However, we must address directly the equity of academic outcomes as a goal that South Africa must succeed in addressing. We are funding academic development programmes and foundation programmes that are part of our degree structure at many of these universities. In addition, we are collaborating with Hesa to act on the need to address academic throughput. We are investigating with them the viability of a four-year degree structure for South Africa and the funding of teaching excellence programmes for academics.
Student funding has been an important part of the transformation initiated in 1994. Starting very small then, the NSFAS fund has grown to R1,5 billion today and young people who have graduated make a considerable contribution to the fund in repayment. In fact, the Deputy President herself was telling me of the young person in her house who is repaying her loan from the NSFAS fund. I hope the Deputy President will remember that she has promised to assist that young lady to pay back even faster. [Laughter.} I will make sure that the Deputy President meets that promise.
I am, of course, still very concerned regarding the fee levels at many of our universities and I continue to engage with them to address this issue. Given the improvement in block grants, I think universities should now be able to curb the growth in fee levels that we have witnessed recently.
One of those shocking wake-up calls for us in higher education occurred with the awful events at the University of the Free State. The hatred and racism evident in the events we all witnessed must urge all of us to do more to promote nonracism and respect for the dignity of all. We have urged the university leadership to use the incident as a catalyst for addressing racism and other negative practises in all our institutions. This call applies equally to our schools and colleges. The incidents of violence, of thuggery, substance abuse and bullying at some of our schools and colleges call for dedicated attention by all stakeholders to the values elaborated in our Constitution. These values mandate a visibly altered learner, student and academic. Evidence of discrimination and exclusion is a call on all of us to do more to build that South Africa which Mr Mandela spoke of at his inauguration on May 10 – which is just a few days ago – fourteen years ago. I have established a committee to investigate progress with transformation in higher education. I trust all South Africans will assist this committee in its work. I repeat here my call to higher education to lead by example in creating a new ethos and attitude in institutions. Given the intellectual character of universities, they should be the first to eradicate the ignorance and irrationality that is illustrated by racist practices. Education at all levels should produce a new person, should challenge old ideas and outdated practices. Our education sector must respond to the call to build new character, to create new opportunities.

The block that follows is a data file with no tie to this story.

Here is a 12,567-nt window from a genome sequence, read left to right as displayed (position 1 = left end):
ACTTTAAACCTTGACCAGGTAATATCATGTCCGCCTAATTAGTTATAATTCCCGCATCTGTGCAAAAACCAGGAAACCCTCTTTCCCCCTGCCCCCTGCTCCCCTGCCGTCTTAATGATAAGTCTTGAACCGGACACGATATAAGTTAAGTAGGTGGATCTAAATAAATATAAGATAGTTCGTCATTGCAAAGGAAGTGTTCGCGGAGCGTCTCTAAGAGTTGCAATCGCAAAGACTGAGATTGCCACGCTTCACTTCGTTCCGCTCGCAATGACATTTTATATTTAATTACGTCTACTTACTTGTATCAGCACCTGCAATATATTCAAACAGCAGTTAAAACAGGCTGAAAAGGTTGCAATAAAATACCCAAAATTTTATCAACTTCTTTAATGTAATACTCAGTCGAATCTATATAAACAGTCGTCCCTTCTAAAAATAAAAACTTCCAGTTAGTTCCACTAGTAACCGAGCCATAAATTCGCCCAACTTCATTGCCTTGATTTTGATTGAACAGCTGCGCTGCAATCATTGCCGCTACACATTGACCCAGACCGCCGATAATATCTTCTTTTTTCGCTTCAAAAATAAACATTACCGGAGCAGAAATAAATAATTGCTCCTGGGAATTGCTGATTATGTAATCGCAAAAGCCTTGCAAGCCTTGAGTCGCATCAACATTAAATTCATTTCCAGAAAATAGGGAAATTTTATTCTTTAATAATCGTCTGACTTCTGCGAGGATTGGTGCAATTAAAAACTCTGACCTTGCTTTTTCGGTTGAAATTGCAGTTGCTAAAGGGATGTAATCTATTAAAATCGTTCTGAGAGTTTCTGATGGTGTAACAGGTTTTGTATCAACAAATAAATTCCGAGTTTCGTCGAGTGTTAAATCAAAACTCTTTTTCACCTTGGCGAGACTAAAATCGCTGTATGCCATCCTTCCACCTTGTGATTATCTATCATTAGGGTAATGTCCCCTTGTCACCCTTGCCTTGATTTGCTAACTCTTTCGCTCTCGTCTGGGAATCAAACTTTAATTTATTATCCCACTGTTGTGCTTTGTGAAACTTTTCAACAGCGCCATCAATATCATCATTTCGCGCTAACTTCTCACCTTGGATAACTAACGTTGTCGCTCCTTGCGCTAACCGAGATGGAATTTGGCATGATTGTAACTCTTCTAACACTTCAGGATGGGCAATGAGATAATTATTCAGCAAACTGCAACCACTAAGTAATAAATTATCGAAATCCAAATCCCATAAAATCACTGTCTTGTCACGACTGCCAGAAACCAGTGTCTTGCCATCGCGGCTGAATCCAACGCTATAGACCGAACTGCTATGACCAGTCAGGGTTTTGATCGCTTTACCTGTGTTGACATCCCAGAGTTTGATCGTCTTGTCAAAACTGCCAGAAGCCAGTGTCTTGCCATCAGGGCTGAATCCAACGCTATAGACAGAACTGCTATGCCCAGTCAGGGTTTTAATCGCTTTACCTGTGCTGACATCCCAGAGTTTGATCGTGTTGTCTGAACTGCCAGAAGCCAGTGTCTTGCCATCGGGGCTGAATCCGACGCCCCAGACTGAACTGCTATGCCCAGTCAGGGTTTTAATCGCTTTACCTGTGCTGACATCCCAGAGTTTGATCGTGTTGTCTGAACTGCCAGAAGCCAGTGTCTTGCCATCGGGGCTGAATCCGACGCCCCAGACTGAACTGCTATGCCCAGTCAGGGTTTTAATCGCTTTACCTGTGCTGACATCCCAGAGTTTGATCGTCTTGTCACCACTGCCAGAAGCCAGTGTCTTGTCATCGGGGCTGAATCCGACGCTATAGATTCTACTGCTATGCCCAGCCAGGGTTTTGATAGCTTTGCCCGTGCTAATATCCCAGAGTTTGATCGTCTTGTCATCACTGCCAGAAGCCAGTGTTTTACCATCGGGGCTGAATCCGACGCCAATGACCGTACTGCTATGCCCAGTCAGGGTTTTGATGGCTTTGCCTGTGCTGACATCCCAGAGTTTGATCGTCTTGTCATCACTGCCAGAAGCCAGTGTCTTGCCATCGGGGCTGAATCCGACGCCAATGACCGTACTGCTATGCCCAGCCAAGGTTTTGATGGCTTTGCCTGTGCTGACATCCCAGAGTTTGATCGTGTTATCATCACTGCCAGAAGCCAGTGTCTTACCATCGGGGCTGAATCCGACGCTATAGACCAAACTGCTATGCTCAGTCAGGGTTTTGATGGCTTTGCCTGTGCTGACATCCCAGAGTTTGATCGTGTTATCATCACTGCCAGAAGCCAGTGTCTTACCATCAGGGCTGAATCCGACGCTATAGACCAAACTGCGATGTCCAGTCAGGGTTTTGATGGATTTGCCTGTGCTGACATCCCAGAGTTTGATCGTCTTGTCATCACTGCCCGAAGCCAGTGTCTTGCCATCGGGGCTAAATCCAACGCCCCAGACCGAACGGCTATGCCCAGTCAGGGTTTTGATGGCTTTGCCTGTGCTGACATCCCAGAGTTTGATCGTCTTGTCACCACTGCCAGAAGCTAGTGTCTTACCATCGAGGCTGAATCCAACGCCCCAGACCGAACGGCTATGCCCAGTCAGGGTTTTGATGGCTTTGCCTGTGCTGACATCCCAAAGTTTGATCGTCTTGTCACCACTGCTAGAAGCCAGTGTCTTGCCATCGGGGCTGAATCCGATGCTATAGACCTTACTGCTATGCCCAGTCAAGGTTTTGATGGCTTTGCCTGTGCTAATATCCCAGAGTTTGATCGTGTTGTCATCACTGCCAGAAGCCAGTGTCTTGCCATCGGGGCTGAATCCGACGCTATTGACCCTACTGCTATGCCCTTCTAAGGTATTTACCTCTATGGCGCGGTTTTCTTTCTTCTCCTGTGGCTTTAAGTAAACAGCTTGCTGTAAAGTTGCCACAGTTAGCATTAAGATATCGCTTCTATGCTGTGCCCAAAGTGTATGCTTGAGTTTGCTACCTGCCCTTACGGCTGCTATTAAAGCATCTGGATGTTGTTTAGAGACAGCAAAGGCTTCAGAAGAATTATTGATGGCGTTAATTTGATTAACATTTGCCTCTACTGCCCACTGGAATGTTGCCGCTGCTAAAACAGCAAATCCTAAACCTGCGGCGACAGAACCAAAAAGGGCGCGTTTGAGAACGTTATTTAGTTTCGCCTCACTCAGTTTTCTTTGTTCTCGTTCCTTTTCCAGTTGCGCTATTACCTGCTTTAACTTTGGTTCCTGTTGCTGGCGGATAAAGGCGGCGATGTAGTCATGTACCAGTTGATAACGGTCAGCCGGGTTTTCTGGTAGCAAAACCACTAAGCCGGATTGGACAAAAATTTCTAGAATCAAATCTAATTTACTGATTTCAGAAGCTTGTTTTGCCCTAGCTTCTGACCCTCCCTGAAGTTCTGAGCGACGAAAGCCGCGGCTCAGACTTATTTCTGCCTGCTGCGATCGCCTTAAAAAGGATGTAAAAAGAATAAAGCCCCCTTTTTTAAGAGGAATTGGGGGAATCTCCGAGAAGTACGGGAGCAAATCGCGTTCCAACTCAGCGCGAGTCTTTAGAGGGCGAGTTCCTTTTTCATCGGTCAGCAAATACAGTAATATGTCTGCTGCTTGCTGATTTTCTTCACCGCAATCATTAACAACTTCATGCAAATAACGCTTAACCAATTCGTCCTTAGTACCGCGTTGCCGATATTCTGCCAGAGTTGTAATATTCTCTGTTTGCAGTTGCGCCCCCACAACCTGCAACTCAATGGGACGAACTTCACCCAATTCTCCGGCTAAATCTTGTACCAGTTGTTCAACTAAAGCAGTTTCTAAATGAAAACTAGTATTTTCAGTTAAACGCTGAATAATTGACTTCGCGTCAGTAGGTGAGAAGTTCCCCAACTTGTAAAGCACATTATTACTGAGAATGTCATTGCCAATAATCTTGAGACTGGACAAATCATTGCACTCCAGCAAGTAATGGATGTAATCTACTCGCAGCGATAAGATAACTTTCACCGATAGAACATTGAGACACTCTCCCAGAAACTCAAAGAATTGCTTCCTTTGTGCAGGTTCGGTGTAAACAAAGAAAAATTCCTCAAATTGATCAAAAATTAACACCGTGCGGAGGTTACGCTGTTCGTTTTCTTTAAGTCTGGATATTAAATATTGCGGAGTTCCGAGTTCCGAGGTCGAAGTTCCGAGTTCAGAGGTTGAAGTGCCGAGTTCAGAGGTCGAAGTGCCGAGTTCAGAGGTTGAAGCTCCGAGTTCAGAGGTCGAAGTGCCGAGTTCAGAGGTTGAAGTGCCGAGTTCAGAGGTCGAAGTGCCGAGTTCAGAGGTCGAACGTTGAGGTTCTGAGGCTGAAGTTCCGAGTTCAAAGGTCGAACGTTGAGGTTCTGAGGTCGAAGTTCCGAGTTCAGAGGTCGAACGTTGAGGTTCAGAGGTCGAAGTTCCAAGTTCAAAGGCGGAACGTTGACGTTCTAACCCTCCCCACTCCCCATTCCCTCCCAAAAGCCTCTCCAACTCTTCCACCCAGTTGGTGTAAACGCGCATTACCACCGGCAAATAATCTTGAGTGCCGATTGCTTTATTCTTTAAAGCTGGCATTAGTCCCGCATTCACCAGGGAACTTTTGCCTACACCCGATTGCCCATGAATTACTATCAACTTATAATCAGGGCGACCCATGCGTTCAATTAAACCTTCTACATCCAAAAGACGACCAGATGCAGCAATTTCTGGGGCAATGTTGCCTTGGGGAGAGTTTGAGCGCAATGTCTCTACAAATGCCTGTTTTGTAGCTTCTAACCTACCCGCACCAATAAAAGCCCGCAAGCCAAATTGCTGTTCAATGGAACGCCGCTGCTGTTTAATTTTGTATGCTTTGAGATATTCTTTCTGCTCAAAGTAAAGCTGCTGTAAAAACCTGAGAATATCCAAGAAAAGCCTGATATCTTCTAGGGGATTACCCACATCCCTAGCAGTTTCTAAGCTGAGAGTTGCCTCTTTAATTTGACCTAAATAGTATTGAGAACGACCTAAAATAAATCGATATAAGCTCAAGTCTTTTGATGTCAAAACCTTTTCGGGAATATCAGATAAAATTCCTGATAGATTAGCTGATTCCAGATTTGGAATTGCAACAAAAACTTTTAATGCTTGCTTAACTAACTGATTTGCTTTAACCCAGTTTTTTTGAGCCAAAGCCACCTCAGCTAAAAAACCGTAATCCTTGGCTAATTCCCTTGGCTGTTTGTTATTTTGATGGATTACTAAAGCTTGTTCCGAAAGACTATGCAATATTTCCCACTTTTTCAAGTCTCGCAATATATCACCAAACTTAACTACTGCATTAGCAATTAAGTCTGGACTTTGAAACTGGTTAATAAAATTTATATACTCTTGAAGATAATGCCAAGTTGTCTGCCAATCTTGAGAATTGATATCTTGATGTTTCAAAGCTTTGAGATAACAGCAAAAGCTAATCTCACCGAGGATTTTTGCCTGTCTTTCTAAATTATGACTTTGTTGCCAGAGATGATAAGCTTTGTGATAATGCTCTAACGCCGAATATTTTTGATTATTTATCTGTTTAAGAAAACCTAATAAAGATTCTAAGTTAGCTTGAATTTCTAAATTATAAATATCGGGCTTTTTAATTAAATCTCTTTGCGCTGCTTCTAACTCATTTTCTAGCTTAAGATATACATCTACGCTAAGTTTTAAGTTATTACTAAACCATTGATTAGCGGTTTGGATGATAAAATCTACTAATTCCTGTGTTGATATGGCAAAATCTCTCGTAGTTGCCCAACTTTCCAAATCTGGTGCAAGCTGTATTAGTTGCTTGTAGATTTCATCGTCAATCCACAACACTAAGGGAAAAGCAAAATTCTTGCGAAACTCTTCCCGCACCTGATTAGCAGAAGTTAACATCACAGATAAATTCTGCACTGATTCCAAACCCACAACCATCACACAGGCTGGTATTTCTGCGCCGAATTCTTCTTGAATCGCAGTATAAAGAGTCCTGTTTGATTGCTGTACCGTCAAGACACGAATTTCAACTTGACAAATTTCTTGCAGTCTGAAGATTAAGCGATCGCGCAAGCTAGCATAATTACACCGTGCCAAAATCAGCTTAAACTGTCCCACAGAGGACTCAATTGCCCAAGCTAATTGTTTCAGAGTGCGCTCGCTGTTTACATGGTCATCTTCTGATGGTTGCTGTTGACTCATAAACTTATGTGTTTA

Madam Speaker, we have to address the issues of access many, many times when we debate and discuss matters with our friends in the international community. I have been very encouraged by the recent report of the ministerial committee on learner retention. It indicates that South Africa has achieved universal access to primary schooling and near universal access to schooling up to the age of 15. I am, however, extremely concerned at the finding that there is a sharp drop in numbers after Grades 9 and 10 in South Africa. If we are to change lives, we must keep young people in school longer and engage them more productively.
One of the ways in which we plan to do this is by revolutionising a subsector that we rarely refer to in our deliberations. I intend to begin a process of renewal, expansion and modernisation for the technical high schools of South Africa. There are over 100 of these institutions and I think a focused rehabilitation and investment in them could lead to critical growth in the technical and artisanal skills that South Africa requires so desperately. [Applause.] I have already initiated a review process and hope to lay the basis for the further development of these institutions by the next Minister of Education. It is vital that we develop a broader view of education; one that goes beyond academic general schools to more focused and resourced schools for technical education. We will change the lives of our youth through creating new opportunities and through responding to their different abilities.